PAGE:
How a 45 Minute Walk Can Spread Immune Cells & Help You Recover from a Cold
- Published on: 20 January, 2018
- Last update: 20 January, 2018
With all the strange weather we’ve been experiencing, my friends are either full-on getting sick or have that dreaded tickle in their throats.
There’s no magic pill for the common cold (although zinc and Immune Shroom are pretty close!), so the best you can do during this time is support your body in its quest to heal!
The number one way to this, besides getting enough or even extra sleep, is to simply walk for 45 minutes each day. It doesn’t have to be vigorous, and can be broken up into chunks such as 20 mins of strolling on your lunch break and 25 mins after dinner. (The added bonus here is that your digestion will be supported and your blood sugar will stabilize more effectively).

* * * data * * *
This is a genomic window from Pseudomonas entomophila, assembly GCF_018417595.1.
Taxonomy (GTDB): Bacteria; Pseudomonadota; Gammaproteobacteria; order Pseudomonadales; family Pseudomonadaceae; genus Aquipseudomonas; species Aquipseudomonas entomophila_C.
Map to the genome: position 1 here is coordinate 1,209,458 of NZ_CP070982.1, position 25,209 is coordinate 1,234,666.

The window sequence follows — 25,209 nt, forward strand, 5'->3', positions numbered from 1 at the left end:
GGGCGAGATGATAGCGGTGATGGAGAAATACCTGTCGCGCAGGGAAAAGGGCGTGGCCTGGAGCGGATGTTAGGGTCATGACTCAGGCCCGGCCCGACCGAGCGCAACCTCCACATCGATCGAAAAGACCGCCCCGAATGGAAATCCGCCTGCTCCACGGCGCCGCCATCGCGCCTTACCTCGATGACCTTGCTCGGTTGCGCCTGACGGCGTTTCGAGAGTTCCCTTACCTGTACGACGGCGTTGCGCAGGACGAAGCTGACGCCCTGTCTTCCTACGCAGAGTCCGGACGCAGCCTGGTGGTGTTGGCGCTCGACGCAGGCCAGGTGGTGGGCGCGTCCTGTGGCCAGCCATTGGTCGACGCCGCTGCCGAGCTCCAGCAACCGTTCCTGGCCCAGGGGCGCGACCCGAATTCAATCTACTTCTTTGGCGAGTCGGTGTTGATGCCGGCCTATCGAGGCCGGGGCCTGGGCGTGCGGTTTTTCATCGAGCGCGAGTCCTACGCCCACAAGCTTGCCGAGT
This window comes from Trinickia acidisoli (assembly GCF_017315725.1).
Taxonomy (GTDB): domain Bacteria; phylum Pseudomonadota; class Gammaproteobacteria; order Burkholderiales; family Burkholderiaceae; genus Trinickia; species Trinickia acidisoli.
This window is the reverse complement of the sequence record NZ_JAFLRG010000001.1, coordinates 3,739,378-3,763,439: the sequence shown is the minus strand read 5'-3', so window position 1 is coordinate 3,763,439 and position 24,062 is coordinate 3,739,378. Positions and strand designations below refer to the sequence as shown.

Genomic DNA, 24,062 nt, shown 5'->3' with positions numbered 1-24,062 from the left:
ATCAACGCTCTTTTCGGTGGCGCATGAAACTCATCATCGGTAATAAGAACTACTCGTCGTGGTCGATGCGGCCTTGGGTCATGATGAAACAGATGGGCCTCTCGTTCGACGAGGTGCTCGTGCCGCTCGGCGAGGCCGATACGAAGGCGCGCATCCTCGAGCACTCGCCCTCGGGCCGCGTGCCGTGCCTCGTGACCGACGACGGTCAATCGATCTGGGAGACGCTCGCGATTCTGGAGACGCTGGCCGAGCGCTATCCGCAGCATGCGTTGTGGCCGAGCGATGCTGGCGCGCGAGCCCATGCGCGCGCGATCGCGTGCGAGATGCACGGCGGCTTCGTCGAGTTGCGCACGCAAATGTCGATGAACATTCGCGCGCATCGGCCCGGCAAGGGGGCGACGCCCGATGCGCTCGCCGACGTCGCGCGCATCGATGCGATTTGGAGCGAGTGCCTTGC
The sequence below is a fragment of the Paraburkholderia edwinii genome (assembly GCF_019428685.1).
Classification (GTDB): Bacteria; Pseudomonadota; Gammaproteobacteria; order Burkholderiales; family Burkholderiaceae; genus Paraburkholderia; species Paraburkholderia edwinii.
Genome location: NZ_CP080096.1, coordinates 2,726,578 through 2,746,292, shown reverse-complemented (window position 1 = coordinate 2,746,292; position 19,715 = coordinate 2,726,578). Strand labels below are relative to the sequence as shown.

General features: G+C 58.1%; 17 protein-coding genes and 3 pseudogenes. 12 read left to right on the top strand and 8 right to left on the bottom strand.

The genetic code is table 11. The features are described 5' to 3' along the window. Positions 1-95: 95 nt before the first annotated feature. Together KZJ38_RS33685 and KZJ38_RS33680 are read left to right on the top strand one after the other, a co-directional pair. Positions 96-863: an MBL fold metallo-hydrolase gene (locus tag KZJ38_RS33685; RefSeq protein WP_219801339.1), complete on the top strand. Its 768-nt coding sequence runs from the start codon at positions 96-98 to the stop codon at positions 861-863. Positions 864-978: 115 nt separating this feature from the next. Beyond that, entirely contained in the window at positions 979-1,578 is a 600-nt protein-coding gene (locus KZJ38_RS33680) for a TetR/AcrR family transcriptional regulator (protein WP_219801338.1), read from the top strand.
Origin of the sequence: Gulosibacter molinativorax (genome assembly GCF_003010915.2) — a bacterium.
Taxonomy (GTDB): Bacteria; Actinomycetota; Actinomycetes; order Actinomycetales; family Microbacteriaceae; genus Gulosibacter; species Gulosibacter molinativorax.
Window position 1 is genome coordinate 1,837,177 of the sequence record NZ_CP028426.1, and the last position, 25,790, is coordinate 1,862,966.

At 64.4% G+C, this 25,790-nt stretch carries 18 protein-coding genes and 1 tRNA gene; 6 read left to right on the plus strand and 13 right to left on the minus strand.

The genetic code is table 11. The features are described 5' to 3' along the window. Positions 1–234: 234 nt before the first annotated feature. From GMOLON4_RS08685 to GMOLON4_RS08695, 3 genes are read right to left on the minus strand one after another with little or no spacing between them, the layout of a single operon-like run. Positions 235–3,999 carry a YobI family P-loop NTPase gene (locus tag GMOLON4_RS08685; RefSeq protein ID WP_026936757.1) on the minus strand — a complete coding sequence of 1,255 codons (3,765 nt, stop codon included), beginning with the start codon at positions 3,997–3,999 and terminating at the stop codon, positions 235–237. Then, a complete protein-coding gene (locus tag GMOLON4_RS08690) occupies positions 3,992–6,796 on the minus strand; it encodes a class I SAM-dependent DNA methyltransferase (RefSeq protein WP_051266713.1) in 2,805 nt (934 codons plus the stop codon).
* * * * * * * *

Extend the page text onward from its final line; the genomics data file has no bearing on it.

No matter how you do it, getting that walk in is important.
According to David Nieman, Ph.D., “A daily walk helps shake up and spread out your Natural Killer cells – which are the Marine corps of your immune system – making them more vigilant.” He adds, “Don’t push yourself. Exhaustive exercise can actually impair the immune system, so pace yourself to where you can comfortably talk while you walk.”
Why does it work?
Because exercise significantly increases lymphatic return! Your lymphatic system is responsible for immunity and maintaining fluid balance in the body. It consists of lymphatic vessels & capillaries, and is similar to your circulatory system – except there is no pump to move your lymph fluid the way the heart pumps the blood. You must do it manually through muscular contraction.
Your lymph carries your body’s natural defenses (such as B cells, T cells, and Natural Killer cells) throughout your system so that they can get to work and clean house. Natural Killer (NK) cells attack and destroy bacteria, transplanted tissue, host cells infected with viruses and cancer cells. Prevention is key! A healthy lymphatic system cleans up cancer cells and is important for overall health whether you have a cold or not.